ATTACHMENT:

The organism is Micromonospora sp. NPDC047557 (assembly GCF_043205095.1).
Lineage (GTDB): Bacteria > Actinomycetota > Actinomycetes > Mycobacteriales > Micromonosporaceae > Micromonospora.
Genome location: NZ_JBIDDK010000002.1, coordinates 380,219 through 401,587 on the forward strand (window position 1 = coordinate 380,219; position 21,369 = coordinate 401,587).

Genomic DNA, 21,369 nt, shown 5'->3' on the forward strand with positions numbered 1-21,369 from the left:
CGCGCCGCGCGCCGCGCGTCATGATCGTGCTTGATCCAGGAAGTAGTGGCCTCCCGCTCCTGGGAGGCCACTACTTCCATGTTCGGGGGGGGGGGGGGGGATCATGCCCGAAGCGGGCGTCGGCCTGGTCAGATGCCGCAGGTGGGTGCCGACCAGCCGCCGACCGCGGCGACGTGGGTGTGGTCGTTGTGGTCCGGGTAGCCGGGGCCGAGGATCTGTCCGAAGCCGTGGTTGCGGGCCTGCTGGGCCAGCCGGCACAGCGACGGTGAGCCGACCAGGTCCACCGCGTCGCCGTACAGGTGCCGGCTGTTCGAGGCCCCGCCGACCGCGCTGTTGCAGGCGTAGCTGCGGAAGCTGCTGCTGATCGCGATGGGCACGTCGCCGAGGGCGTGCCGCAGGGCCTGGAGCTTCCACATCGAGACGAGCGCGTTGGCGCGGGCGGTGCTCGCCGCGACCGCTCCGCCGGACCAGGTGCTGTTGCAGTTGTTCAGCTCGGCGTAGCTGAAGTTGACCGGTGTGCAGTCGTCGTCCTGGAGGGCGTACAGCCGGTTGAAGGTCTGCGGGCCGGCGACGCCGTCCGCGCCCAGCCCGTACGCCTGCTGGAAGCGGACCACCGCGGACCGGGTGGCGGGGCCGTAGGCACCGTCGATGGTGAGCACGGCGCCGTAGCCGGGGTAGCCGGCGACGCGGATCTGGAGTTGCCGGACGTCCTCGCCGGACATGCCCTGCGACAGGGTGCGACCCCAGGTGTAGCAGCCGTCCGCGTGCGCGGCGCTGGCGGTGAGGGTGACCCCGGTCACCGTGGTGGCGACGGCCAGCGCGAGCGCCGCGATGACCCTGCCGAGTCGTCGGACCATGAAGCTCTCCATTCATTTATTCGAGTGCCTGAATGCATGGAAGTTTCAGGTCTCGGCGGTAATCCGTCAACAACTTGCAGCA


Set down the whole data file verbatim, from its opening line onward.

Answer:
The organism is Micromonospora sp. NPDC047557 (assembly GCF_043205095.1).
Lineage (GTDB): Bacteria > Actinomycetota > Actinomycetes > Mycobacteriales > Micromonosporaceae > Micromonospora.
Genome location: NZ_JBIDDK010000002.1, coordinates 380,219 through 401,587 on the forward strand (window position 1 = coordinate 380,219; position 21,369 = coordinate 401,587).

Genomic DNA, 21,369 nt, shown 5'->3' on the forward strand with positions numbered 1-21,369 from the left:
CGCGCCGCGCGCCGCGCGTCATGATCGTGCTTGATCCAGGAAGTAGTGGCCTCCCGCTCCTGGGAGGCCACTACTTCCATGTTCGGGGGGGGGGGGGGGGATCATGCCCGAAGCGGGCGTCGGCCTGGTCAGATGCCGCAGGTGGGTGCCGACCAGCCGCCGACCGCGGCGACGTGGGTGTGGTCGTTGTGGTCCGGGTAGCCGGGGCCGAGGATCTGTCCGAAGCCGTGGTTGCGGGCCTGCTGGGCCAGCCGGCACAGCGACGGTGAGCCGACCAGGTCCACCGCGTCGCCGTACAGGTGCCGGCTGTTCGAGGCCCCGCCGACCGCGCTGTTGCAGGCGTAGCTGCGGAAGCTGCTGCTGATCGCGATGGGCACGTCGCCGAGGGCGTGCCGCAGGGCCTGGAGCTTCCACATCGAGACGAGCGCGTTGGCGCGGGCGGTGCTCGCCGCGACCGCTCCGCCGGACCAGGTGCTGTTGCAGTTGTTCAGCTCGGCGTAGCTGAAGTTGACCGGTGTGCAGTCGTCGTCCTGGAGGGCGTACAGCCGGTTGAAGGTCTGCGGGCCGGCGACGCCGTCCGCGCCCAGCCCGTACGCCTGCTGGAAGCGGACCACCGCGGACCGGGTGGCGGGGCCGTAGGCACCGTCGATGGTGAGCACGGCGCCGTAGCCGGGGTAGCCGGCGACGCGGATCTGGAGTTGCCGGACGTCCTCGCCGGACATGCCCTGCGACAGGGTGCGACCCCAGGTGTAGCAGCCGTCCGCGTGCGCGGCGCTGGCGGTGAGGGTGACCCCGGTCACCGTGGTGGCGACGGCCAGCGCGAGCGCCGCGATGACCCTGCCGAGTCGTCGGACCATGAAGCTCTCCATTCATTTATTCGAGTGCCTGAATGCATGGAAGTTTCAGGTCTCGGCGGTAATCCGTCAACAACTTGCAGCA